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How to be a Good Patient Advocate: Understanding Nutrition-Related Labs

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How to be a Good Patient Advocate: Understanding Nutrition-Related Labs

Part of being a good IBD patient advocate is knowing which nutrition-related labs to ask for and why they are important for maintaining optimal health. Your doctor will likely welcome your participation in ensuring that your health is a priority. Below are some nutrition-related lab values that are important for managing IBD. Even if the foods you regularly eat do contain a variety of the nutrients below, IBD poses unique challenges through impaired nutrient absorption, bleeding, and/or inflammation that make maintaining adequate amounts of these nutrients difficult. Ultimately, you know your body, and if you notice that you are experiencing debilitating fatigue, this is a cue to reach out to your doctor. By achieving and working to maintain normal values of these labs, you could avoid fatigue relating to nutrient deficiency altogether and maintain your active lifestyle.

Basic Nutrition Labs:

Note: There are other labs to assess your medication efficacy and inflammation, but this post will only cover lab values that are influenced by nutrition. Be sure you are actively advocating for your care by keeping your routine annual exams and staying up-to-date with vaccinations.

Complete Blood Count:

These blood tests are used by healthcare professionals to your overall health. The following labs are indirectly related to nutrition but are important to understand in helping manage IBD.

  • Hemoglobin: Hemoglobin is the protein required for transporting oxygen on the red blood cell. A low hemoglobin could be indicative of anemia, and may or may not be related to iron, vitamin B-12, or folate deficiency.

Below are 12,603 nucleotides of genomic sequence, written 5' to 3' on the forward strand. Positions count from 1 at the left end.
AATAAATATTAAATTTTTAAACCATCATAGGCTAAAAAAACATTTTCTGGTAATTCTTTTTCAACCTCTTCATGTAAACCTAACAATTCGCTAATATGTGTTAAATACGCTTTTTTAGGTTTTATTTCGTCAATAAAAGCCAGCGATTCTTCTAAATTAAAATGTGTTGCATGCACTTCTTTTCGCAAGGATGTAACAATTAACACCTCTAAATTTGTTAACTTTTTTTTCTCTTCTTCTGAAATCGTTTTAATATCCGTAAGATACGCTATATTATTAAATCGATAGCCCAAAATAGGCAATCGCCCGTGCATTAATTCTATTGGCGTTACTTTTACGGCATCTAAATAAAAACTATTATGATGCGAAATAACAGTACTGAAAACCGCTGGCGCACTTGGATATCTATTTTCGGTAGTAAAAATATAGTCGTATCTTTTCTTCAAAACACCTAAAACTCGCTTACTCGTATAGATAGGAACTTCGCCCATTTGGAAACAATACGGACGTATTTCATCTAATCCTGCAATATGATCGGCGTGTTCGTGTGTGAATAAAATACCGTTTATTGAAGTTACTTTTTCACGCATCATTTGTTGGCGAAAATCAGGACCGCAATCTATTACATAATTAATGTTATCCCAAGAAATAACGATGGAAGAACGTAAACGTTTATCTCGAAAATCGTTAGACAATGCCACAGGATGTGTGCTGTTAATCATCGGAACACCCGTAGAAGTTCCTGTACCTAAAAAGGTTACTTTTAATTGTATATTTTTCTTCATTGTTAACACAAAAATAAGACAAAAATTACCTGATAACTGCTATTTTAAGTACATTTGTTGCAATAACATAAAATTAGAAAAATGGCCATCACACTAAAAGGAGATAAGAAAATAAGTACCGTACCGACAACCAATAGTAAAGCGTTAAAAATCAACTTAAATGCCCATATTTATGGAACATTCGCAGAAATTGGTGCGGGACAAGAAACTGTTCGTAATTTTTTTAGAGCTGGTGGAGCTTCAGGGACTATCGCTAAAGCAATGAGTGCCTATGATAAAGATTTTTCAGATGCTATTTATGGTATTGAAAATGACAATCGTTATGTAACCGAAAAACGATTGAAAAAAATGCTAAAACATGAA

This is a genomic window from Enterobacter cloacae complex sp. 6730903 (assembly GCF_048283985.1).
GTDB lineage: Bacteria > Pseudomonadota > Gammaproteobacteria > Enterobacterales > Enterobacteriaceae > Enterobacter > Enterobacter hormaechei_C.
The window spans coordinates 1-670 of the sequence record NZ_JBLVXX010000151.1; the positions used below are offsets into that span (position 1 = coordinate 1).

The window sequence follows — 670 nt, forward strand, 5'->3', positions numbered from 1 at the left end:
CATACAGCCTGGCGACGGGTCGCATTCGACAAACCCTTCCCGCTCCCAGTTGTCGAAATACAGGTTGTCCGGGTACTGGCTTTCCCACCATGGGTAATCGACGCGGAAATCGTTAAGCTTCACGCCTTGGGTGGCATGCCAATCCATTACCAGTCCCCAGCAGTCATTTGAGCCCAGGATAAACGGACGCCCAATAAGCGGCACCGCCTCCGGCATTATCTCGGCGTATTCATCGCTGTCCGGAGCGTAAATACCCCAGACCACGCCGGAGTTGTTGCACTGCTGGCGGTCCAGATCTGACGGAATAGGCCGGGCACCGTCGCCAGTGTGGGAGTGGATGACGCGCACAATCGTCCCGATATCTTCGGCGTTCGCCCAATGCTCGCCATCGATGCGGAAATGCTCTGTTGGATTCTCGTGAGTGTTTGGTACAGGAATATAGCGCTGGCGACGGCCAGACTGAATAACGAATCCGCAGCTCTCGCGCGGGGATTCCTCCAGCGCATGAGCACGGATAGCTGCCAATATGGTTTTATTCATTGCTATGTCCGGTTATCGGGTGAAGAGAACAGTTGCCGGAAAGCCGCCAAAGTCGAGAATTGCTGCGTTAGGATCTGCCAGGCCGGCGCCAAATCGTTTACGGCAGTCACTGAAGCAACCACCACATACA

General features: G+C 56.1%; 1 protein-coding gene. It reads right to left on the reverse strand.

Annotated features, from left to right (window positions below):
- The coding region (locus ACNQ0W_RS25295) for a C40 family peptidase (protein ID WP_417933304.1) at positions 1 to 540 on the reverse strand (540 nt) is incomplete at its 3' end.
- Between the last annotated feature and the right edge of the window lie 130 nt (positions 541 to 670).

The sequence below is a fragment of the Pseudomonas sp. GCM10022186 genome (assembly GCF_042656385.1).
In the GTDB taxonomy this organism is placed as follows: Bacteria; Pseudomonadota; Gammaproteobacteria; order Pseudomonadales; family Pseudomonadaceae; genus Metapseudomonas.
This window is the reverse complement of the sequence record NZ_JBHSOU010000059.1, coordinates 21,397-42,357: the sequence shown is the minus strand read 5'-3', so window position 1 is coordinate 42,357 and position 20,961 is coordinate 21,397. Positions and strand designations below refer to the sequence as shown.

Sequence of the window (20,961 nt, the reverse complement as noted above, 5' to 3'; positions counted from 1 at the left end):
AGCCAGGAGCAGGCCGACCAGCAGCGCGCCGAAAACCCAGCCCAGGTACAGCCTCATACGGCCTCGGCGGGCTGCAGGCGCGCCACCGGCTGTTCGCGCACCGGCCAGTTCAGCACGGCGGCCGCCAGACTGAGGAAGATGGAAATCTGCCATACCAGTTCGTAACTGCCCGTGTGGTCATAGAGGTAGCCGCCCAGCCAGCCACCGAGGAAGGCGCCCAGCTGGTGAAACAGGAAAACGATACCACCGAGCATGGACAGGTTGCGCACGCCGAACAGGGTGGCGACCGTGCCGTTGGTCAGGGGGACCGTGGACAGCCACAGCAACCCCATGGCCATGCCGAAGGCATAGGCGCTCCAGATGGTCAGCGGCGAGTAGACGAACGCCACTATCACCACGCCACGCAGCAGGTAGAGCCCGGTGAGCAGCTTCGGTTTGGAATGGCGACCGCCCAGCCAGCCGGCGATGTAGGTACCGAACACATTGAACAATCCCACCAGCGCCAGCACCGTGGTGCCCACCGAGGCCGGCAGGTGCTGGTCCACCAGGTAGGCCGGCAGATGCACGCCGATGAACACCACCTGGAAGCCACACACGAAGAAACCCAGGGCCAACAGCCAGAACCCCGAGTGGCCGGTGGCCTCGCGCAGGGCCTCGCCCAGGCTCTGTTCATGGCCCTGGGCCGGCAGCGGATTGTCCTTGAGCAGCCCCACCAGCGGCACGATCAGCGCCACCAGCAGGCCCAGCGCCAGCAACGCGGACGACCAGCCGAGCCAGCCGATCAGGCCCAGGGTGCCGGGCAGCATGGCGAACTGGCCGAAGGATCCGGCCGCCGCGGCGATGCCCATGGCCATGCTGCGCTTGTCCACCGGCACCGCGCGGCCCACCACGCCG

• Hematocrit: The volume of red blood cells (RBCs) in the blood is the hematocrit percentage. If there isn’t enough iron in the blood to make enough RBCs, this may be a reason for a low value, but because IBD is a chronic condition, this may be possible even if there is enough iron. 
  • Mean Corpuscular volume (MCV): Measurement of the size of red blood cells. If hematocrit, hemoglobin, and MCV are all low, this could (but may not) indicate iron deficiency anemia. If hematocrit, hemoglobin are both low but the MCV is high, this could indicate vitamin B12 or folate deficiency.
  • Red Blood Cell Count: The number of red blood cells in the blood refers to the red blood cell count. Red blood cells carry oxygenated blood to the body.

Which nutrient-related labs should be checked?

  • Vitamin B-12
  • Folate
  • Iron
  • Vitamin D

Why are these labs important in IBD?

Vitamin B-12 and Folate:

Vitamin B12 and Folate are absorbed in the small intestine, so people with Crohn’s disease with inflammation in the small intestine are at a higher risk of developing deficiencies in these nutrients. Folate levels have been shown to be significantly decreased in patients with IBD, and a decreased serum folate has been suggested to be a risk factor for IBD. Vegans and vegetarians who do not consume eggs and/or yogurt or fortified foods are also at an increased risk for B-12 deficiency. Since many IBD patients avoid dark and leafy-green, folate-rich vegetables, inadequate intake of folate may contribute or exacerbate folate deficiency. Both B-12 and folate are important in many cellular processes, and without sufficient levels, you may experience fatigue, heart palpitations, numbness and tingling, irritability, and vision problems. However, just because you experience these symptoms does not mean you are absolutely deficient; be sure to talk to your doctor about properly diagnosing a deficiency. Maintaining healthy levels of these nutrients is important to ensure proper nutrition status and improving overall health (1).

What to do if you are deficient in folate or B-12? 

Ask your doctor to recommend a supplement with a specific dose amount to fit your individualized needs to correct the deficiency, then ask your doctor when to schedule a lab draw to follow-up with the status of the deficiency. Questions you may want to ask include:

  • “At what dosage and for how long should I take this supplement?”
  • “When should we schedule follow-up labs to re-check these lab values to make sure it’s working?”
  • “What’s the plan if I’m still deficient in folate/vitamin B12 after rechecking the labs?

The vitamin B12 and/or folate deficiency has been corrected! Does that mean you're all clear?